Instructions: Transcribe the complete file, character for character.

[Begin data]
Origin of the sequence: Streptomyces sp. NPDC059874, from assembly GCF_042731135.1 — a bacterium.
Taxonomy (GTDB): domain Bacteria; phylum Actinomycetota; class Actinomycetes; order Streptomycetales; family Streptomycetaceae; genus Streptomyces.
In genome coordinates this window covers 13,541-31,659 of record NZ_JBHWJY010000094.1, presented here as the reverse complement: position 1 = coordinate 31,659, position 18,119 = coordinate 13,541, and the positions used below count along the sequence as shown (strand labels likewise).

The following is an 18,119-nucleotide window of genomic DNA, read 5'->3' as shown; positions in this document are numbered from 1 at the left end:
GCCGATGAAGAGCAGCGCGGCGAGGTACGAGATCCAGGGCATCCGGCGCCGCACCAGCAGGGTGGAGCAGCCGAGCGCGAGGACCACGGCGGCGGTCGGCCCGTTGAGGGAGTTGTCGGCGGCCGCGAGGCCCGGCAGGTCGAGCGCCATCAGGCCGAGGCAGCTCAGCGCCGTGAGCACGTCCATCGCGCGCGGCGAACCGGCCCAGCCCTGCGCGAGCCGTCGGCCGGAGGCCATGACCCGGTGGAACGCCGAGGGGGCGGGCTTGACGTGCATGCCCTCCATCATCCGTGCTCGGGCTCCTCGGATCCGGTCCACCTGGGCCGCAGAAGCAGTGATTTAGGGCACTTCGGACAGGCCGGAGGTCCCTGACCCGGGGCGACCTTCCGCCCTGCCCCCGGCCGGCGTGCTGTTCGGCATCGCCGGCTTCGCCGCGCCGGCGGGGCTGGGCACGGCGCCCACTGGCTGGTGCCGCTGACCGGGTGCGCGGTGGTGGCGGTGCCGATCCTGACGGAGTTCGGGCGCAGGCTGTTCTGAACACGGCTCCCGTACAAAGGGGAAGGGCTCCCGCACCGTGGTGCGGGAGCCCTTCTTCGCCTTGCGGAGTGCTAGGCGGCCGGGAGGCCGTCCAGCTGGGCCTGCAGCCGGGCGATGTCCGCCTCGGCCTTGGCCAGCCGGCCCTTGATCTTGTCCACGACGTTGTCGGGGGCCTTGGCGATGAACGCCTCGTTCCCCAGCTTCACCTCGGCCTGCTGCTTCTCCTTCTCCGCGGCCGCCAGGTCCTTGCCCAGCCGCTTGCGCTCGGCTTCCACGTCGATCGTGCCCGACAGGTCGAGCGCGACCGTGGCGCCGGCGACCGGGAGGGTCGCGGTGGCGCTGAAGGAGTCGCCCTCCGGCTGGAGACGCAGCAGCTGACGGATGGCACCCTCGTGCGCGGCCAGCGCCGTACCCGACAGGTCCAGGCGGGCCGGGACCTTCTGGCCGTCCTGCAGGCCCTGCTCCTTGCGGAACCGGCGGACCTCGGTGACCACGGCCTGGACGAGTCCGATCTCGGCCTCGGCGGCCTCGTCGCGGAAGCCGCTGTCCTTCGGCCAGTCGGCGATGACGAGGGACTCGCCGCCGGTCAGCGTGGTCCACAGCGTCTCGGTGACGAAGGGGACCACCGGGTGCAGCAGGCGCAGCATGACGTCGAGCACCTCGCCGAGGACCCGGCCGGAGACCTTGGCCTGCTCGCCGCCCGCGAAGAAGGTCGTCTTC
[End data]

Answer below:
Origin of the sequence: Streptomyces sp. NPDC059874, from assembly GCF_042731135.1 — a bacterium.
Taxonomy (GTDB): domain Bacteria; phylum Actinomycetota; class Actinomycetes; order Streptomycetales; family Streptomycetaceae; genus Streptomyces.
In genome coordinates this window covers 13,541-31,659 of record NZ_JBHWJY010000094.1, presented here as the reverse complement: position 1 = coordinate 31,659, position 18,119 = coordinate 13,541, and the positions used below count along the sequence as shown (strand labels likewise).

The following is an 18,119-nucleotide window of genomic DNA, read 5'->3' as shown; positions in this document are numbered from 1 at the left end:
GCCGATGAAGAGCAGCGCGGCGAGGTACGAGATCCAGGGCATCCGGCGCCGCACCAGCAGGGTGGAGCAGCCGAGCGCGAGGACCACGGCGGCGGTCGGCCCGTTGAGGGAGTTGTCGGCGGCCGCGAGGCCCGGCAGGTCGAGCGCCATCAGGCCGAGGCAGCTCAGCGCCGTGAGCACGTCCATCGCGCGCGGCGAACCGGCCCAGCCCTGCGCGAGCCGTCGGCCGGAGGCCATGACCCGGTGGAACGCCGAGGGGGCGGGCTTGACGTGCATGCCCTCCATCATCCGTGCTCGGGCTCCTCGGATCCGGTCCACCTGGGCCGCAGAAGCAGTGATTTAGGGCACTTCGGACAGGCCGGAGGTCCCTGACCCGGGGCGACCTTCCGCCCTGCCCCCGGCCGGCGTGCTGTTCGGCATCGCCGGCTTCGCCGCGCCGGCGGGGCTGGGCACGGCGCCCACTGGCTGGTGCCGCTGACCGGGTGCGCGGTGGTGGCGGTGCCGATCCTGACGGAGTTCGGGCGCAGGCTGTTCTGAACACGGCTCCCGTACAAAGGGGAAGGGCTCCCGCACCGTGGTGCGGGAGCCCTTCTTCGCCTTGCGGAGTGCTAGGCGGCCGGGAGGCCGTCCAGCTGGGCCTGCAGCCGGGCGATGTCCGCCTCGGCCTTGGCCAGCCGGCCCTTGATCTTGTCCACGACGTTGTCGGGGGCCTTGGCGATGAACGCCTCGTTCCCCAGCTTCACCTCGGCCTGCTGCTTCTCCTTCTCCGCGGCCGCCAGGTCCTTGCCCAGCCGCTTGCGCTCGGCTTCCACGTCGATCGTGCCCGACAGGTCGAGCGCGACCGTGGCGCCGGCGACCGGGAGGGTCGCGGTGGCGCTGAAGGAGTCGCCCTCCGGCTGGAGACGCAGCAGCTGACGGATGGCACCCTCGTGCGCGGCCAGCGCCGTACCCGACAGGTCCAGGCGGGCCGGGACCTTCTGGCCGTCCTGCAGGCCCTGCTCCTTGCGGAACCGGCGGACCTCGGTGACCACGGCCTGGACGAGTCCGATCTCGGCCTCGGCGGCCTCGTCGCGGAAGCCGCTGTCCTTCGGCCAGTCGGCGATGACGAGGGACTCGCCGCCGGTCAGCGTGGTCCACAGCGTCTCGGTGACGAAGGGGACCACCGGGTGCAGCAGGCGCAGCATGACGTCGAGCACCTCGCCGAGGACCCGGCCGGAGACCTTGGCCTGCTCGCCGCCCGCGAAGAAGGTCGTCTTC